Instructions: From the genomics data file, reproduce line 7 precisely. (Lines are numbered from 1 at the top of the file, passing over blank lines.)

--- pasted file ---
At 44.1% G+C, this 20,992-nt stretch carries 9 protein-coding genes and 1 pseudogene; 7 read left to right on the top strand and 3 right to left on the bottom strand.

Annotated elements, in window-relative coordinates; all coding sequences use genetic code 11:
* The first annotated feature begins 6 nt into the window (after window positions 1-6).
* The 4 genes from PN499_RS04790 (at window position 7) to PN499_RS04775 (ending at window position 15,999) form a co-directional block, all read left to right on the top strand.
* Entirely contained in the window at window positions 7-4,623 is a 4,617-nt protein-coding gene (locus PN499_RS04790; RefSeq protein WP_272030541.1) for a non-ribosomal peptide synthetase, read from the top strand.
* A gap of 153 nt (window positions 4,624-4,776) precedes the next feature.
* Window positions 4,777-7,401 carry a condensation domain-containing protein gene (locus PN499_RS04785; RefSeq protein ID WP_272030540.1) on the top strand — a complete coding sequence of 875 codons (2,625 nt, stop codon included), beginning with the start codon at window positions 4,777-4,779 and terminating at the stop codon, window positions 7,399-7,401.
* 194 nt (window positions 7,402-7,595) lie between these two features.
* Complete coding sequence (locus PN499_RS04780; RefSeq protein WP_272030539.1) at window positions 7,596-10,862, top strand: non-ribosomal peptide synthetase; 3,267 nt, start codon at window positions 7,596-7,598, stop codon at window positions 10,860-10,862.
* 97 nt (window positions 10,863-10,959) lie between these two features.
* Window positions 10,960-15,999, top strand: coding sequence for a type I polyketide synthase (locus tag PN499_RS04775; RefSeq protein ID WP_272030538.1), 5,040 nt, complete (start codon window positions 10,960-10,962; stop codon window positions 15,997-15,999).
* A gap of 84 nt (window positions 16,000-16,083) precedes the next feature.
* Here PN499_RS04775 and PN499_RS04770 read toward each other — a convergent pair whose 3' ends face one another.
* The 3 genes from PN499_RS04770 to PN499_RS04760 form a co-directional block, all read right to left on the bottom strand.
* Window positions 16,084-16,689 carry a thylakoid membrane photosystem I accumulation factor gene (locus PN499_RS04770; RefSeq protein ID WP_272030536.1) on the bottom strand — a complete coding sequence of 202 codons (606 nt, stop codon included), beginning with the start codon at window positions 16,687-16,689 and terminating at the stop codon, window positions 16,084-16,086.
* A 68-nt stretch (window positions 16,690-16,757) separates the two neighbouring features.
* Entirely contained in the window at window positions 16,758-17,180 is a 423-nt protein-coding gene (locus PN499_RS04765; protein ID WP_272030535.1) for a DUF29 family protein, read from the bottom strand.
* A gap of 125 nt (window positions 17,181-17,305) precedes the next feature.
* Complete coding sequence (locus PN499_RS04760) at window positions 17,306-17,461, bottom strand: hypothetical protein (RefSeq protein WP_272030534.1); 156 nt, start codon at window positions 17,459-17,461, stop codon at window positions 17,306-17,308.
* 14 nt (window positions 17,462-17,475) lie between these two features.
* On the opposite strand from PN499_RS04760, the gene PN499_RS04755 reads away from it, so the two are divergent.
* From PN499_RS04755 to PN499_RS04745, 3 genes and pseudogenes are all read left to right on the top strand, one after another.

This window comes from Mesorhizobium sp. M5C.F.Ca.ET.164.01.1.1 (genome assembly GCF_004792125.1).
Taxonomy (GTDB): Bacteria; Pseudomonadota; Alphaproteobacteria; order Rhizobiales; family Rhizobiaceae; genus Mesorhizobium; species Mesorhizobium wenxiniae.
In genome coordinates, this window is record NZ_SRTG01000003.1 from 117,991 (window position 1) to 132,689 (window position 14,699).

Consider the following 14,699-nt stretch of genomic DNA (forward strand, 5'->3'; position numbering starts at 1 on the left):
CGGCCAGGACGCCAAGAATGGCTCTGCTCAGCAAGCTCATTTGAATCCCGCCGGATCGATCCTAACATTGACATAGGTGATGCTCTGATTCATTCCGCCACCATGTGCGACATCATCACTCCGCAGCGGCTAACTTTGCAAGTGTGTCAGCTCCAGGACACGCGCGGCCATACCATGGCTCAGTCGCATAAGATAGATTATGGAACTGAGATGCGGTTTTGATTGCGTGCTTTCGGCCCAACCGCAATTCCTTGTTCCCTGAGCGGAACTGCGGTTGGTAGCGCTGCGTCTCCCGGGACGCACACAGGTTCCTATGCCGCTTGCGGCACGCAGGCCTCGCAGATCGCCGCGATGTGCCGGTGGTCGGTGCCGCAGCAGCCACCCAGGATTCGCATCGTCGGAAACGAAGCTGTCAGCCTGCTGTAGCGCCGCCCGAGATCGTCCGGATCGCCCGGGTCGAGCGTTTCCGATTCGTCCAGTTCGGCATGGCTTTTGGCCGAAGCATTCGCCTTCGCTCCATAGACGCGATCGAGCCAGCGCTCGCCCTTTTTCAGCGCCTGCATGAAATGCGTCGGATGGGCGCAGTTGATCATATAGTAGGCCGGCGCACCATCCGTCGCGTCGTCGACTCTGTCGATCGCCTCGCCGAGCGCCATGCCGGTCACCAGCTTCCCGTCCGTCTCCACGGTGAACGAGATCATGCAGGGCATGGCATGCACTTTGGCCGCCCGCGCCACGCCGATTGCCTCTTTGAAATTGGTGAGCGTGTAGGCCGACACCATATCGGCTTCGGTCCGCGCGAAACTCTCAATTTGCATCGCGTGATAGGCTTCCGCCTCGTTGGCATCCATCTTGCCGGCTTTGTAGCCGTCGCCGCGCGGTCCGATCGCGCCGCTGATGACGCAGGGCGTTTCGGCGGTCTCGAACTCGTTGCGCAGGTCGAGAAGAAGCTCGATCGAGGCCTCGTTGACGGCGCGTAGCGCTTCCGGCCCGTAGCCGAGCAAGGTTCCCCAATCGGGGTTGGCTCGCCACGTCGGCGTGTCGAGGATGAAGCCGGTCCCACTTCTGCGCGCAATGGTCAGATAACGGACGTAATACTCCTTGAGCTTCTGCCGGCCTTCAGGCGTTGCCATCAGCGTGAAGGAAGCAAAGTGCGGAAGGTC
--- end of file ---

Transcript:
* Window positions 4,777-7,401 carry a condensation domain-containing protein gene (locus PN499_RS04785; RefSeq protein ID WP_272030540.1) on the top strand — a complete coding sequence of 875 codons (2,625 nt, stop codon included), beginning with the start codon at window positions 4,777-4,779 and terminating at the stop codon, window positions 7,399-7,401.